How to Advocate for Clean Water & the Environment in a Virtual World
Want to get politically engaged? Like everything right now it’s a little more complicated than usual. With state capitals closed due to the current pandemic, lobbyists and constituents have increased hurdles for access to legislators.
For one, legislators are mainly focusing on COVID-19 related issues like state revenues and health concerns.
This may cause eco-advocates to feel like their concerns for climate change and similar causes are being pushed aside, adding stress due to the uncertainty of the pandemic. According to Lee Clark, Environmental Justice Policy Manager of New Jersey League of Conservation Voters, it’s not the time to de-prioritize. “People should be advocating for environmental health. Given COVID-19, we are seeing a lot of concern in people for their health and mental well-being, which is why we are in support of the reopening of parks. Things can’t be put on the back burner for clean air and water and open space. These things are still huge priorities.”
But you can still make a difference online! Lobbying online is manageable, offering a platform to express legislative concerns.
“Things can’t be put on the back burner for clean air and water and open space. These things are still huge priorities.”Lee Clark, Environmental Justice Policy Manager of New Jersey League of Conservation Voters.
5 Tips To Advocate Online
Here’s a few simple and effective tips on how to lobby congress from home.
- Facetime is better. Try to get on video chat if possible. According to Clark, “Video chat is the best way. Telephone calls are more traditional but it is nice seeing a person in front of you.” Video is the next best thing to getting “face time” IRL. Considering the lack of interaction taking place with others at the moment, video chatting offers a more personal and connecting experience, showing people that there is a real person existing beyond the screen. But make sure to factor in your wifi signal before you dial. “Take into account a good signal and test your technology. Consider calls dropping in dead zones,” Clark suggested.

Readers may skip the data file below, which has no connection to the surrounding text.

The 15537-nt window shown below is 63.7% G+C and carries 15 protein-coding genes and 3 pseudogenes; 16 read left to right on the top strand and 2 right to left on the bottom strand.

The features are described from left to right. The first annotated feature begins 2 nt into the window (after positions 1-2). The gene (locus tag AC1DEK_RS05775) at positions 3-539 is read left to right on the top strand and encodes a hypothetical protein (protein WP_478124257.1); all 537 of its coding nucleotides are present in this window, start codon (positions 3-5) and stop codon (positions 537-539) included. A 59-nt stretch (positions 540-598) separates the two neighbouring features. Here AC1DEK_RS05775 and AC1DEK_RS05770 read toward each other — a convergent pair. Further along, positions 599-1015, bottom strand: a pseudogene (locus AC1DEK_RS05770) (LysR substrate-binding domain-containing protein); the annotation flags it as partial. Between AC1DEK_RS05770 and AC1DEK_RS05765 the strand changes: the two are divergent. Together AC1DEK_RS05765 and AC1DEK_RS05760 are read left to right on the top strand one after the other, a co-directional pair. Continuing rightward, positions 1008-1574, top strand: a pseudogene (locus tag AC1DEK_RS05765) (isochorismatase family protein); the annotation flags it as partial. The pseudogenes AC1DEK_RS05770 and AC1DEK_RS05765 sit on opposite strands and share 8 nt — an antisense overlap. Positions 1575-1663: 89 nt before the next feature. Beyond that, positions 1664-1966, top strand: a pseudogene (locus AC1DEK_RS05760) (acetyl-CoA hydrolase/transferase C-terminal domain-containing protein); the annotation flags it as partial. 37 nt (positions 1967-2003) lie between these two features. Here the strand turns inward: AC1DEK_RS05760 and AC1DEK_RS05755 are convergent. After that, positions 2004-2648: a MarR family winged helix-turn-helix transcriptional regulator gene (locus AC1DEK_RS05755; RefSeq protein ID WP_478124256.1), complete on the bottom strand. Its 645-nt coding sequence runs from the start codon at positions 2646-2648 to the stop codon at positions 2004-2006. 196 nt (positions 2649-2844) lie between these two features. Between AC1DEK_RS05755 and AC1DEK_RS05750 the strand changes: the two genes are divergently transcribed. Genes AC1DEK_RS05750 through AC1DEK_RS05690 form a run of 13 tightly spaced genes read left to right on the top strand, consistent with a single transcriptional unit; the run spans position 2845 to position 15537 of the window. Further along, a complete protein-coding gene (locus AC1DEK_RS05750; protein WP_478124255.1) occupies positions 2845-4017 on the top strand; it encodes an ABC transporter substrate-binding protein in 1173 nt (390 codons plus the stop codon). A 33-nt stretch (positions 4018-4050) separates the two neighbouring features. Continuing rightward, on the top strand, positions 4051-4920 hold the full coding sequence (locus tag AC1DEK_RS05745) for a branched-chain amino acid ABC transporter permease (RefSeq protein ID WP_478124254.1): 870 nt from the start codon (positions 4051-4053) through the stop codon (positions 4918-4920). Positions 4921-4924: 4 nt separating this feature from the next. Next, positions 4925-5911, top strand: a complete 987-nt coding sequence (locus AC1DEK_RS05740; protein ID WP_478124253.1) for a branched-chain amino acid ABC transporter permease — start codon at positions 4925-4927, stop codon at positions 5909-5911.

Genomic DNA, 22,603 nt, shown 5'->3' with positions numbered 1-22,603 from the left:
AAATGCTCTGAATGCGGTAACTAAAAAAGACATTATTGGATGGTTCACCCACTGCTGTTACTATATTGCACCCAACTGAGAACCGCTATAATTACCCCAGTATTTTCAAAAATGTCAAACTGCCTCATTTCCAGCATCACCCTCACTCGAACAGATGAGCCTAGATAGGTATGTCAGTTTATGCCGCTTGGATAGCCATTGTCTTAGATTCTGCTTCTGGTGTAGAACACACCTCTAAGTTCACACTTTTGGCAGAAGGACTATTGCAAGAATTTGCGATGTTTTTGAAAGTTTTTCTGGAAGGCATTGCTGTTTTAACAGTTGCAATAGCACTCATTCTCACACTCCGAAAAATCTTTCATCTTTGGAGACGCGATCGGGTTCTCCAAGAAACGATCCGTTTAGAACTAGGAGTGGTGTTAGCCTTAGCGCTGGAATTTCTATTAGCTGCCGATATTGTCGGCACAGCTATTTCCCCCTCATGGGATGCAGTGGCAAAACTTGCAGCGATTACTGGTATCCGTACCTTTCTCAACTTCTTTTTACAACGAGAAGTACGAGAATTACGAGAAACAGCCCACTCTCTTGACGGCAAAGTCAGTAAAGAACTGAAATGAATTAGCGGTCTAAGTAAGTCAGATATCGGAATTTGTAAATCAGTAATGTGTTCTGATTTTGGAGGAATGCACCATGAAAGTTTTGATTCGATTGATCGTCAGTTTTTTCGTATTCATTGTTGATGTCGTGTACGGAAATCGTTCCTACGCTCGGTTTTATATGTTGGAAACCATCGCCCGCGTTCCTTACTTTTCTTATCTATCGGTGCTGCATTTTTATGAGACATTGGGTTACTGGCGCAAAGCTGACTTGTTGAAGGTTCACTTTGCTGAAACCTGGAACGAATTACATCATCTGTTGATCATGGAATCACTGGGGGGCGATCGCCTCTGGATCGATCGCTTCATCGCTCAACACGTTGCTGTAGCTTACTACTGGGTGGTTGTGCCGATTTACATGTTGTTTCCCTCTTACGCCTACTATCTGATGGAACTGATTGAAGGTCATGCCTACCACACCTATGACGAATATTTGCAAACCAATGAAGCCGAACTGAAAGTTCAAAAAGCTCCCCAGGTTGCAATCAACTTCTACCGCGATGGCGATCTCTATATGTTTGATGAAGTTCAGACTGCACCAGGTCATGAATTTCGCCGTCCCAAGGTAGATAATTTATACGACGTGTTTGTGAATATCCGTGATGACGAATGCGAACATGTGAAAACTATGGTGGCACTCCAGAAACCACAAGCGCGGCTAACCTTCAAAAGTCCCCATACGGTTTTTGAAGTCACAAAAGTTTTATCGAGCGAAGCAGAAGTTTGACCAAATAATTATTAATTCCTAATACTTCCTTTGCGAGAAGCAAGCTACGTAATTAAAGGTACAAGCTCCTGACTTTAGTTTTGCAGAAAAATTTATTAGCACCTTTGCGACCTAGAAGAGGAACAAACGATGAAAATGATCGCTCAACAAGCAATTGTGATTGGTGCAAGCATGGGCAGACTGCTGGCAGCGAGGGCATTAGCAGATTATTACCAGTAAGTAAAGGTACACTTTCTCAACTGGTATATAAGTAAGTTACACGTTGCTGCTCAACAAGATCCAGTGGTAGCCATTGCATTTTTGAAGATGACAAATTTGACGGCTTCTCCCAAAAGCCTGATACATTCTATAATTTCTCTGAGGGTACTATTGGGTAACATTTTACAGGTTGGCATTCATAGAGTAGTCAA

- Keep it short and simple: During this time legislators are not only concerned with answering the concerns of the public, but thinking of the health and safety of their families. With non-stop calls and emails taking place, it is best to keep your questions clear and to the point. It will receive a better response and heighten the likelihood of being answered, according to the Friends Committee National Organization.
- Follow up with phone calls: If enough time has passed that you think your request has been communicated, it doesn’t hurt to call the local office of your desired legislator to get in contact with the person in charge of scheduling, making sure they received your request. You can find the contact information of most people in charge of scheduling meetings in congressional offices on your state legislator’s webpage. State legislators may also have a “Request for Meeting” form on their website.